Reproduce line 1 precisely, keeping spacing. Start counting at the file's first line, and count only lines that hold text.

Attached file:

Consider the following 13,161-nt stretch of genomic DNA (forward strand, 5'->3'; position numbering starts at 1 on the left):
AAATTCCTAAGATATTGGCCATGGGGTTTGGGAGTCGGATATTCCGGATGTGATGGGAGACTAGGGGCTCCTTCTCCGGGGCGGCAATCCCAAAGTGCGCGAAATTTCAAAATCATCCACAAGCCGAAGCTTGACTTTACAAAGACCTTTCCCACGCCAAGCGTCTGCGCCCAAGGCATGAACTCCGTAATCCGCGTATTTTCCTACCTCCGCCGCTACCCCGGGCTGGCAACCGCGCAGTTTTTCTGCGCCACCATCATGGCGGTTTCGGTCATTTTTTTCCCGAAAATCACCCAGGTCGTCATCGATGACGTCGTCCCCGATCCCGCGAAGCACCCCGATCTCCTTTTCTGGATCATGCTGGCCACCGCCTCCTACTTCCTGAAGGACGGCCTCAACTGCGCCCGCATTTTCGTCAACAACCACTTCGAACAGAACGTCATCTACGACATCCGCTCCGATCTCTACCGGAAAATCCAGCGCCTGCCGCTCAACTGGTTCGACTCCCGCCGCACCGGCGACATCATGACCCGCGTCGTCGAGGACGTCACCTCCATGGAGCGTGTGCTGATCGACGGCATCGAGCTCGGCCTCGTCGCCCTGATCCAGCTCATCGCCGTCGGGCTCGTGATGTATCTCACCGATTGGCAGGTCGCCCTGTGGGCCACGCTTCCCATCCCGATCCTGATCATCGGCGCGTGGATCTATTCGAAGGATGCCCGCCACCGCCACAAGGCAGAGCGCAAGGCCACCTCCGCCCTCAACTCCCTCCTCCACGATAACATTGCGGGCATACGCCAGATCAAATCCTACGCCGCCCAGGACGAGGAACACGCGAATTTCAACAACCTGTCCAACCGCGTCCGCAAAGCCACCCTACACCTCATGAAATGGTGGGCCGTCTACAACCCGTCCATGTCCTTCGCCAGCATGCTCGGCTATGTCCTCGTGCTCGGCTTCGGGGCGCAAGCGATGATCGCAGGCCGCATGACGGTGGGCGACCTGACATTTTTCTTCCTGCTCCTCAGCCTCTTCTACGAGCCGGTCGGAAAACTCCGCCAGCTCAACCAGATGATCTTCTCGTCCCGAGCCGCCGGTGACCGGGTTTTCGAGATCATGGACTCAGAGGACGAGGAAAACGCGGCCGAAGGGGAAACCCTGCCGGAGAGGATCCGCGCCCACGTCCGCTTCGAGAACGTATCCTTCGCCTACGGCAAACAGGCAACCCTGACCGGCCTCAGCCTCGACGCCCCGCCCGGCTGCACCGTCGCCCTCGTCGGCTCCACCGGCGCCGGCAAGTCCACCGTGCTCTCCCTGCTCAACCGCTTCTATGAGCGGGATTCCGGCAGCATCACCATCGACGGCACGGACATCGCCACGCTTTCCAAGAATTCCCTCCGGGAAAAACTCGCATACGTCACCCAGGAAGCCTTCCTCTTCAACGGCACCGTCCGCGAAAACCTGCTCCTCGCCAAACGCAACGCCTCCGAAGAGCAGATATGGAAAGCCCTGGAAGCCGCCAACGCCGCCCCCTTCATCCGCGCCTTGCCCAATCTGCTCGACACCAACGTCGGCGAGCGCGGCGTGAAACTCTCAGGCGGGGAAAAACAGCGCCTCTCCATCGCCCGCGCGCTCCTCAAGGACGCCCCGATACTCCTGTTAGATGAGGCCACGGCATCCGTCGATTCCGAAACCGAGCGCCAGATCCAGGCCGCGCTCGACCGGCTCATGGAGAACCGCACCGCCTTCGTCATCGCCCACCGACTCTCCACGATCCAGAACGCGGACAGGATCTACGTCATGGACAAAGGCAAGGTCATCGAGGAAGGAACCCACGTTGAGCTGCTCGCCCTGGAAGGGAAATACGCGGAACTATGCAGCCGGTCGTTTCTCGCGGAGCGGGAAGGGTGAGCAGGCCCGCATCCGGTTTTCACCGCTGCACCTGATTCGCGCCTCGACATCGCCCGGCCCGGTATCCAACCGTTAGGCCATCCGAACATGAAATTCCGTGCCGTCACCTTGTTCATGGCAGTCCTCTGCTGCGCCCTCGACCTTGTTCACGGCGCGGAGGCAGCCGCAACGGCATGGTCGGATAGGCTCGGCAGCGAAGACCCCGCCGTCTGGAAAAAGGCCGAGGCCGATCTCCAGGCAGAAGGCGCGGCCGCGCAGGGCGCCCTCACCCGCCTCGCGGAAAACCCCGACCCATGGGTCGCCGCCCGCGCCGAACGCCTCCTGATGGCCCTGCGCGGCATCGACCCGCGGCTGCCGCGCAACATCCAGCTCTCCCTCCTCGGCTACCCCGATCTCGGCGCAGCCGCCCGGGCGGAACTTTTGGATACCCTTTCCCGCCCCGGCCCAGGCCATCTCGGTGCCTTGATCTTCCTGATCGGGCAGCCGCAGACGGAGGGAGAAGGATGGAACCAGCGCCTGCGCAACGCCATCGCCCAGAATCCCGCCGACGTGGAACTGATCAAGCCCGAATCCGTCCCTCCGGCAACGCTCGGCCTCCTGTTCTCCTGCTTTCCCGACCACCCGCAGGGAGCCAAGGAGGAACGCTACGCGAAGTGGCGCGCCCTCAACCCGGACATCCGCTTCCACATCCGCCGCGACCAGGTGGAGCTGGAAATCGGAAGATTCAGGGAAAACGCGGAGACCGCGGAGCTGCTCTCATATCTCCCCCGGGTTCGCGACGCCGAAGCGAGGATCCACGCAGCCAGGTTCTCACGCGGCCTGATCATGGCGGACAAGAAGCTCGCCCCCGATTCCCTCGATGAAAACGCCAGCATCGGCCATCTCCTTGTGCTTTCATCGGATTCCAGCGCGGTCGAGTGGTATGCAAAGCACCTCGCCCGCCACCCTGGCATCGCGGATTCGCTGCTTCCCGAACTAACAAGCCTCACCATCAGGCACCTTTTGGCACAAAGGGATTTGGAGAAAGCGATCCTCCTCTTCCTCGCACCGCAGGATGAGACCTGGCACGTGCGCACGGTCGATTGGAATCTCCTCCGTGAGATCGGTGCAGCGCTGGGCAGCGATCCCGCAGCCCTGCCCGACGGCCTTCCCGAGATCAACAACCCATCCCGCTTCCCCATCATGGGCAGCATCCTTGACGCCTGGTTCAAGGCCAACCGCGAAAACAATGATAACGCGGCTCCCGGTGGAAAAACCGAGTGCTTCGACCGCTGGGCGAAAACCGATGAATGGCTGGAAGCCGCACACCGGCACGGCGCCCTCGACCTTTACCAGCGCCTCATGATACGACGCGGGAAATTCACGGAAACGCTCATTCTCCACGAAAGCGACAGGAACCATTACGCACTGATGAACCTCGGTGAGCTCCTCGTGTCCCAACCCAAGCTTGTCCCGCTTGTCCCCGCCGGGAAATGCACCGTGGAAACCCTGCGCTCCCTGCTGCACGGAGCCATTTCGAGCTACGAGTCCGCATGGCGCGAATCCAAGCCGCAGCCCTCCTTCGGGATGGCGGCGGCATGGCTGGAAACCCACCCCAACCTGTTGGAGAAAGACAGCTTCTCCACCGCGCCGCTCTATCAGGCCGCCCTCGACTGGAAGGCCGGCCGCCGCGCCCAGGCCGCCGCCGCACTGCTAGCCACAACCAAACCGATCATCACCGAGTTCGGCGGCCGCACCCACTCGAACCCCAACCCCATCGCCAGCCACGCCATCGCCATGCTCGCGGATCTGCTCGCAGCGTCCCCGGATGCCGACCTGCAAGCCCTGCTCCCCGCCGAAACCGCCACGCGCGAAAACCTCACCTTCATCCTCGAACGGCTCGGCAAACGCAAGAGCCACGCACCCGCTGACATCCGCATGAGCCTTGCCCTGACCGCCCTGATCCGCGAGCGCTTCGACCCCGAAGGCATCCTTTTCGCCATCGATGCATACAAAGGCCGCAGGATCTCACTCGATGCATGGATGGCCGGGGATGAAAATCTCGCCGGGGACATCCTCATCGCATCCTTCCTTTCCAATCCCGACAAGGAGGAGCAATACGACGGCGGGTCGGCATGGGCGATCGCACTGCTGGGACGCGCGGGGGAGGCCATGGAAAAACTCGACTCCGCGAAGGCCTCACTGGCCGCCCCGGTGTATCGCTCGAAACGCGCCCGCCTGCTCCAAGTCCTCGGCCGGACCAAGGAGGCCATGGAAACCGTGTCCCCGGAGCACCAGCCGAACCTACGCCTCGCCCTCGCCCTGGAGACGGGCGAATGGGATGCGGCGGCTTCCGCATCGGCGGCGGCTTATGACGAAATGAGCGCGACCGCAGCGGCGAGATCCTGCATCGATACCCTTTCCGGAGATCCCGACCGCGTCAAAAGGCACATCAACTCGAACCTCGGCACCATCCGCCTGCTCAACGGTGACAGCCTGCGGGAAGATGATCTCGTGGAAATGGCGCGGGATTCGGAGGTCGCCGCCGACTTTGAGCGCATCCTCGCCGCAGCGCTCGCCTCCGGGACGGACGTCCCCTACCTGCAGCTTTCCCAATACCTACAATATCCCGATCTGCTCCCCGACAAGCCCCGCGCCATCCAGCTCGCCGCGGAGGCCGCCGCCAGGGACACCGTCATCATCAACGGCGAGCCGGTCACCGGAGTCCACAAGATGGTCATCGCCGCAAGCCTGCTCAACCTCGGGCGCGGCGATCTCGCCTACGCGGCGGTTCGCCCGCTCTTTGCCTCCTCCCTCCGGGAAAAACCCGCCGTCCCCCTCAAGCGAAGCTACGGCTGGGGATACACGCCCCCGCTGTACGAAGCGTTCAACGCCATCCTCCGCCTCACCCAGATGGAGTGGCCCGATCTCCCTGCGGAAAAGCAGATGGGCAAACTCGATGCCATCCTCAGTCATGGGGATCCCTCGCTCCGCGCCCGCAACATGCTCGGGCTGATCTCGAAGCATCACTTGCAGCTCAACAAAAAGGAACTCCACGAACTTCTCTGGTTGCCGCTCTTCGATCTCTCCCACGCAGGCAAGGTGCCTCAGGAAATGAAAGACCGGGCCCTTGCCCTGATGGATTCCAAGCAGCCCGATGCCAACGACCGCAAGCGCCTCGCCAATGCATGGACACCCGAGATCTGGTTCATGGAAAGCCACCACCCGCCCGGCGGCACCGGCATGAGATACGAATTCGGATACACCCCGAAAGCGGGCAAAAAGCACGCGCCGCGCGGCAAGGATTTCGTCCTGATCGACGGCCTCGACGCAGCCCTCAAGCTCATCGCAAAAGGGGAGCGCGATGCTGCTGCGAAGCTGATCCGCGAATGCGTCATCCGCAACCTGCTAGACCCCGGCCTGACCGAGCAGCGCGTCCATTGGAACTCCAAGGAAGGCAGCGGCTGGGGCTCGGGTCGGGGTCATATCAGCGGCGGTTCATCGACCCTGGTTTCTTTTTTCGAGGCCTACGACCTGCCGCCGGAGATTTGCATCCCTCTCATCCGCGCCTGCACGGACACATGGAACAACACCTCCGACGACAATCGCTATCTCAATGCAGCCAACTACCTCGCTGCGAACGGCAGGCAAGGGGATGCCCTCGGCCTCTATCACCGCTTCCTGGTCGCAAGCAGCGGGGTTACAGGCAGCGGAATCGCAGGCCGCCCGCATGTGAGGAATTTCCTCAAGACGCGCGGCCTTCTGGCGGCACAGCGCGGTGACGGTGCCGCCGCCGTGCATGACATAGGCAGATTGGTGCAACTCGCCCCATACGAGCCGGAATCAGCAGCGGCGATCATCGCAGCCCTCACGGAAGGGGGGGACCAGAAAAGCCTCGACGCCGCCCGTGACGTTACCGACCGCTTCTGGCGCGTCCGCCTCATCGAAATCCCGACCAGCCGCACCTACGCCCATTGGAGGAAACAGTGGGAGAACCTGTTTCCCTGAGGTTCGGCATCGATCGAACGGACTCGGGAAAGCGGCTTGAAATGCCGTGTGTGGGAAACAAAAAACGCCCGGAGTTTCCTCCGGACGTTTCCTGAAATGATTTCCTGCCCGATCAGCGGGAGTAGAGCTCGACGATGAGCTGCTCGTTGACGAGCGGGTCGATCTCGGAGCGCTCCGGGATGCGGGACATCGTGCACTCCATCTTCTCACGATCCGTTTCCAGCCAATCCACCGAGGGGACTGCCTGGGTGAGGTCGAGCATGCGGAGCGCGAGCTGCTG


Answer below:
Consider the following 13,161-nt stretch of genomic DNA (forward strand, 5'->3'; position numbering starts at 1 on the left):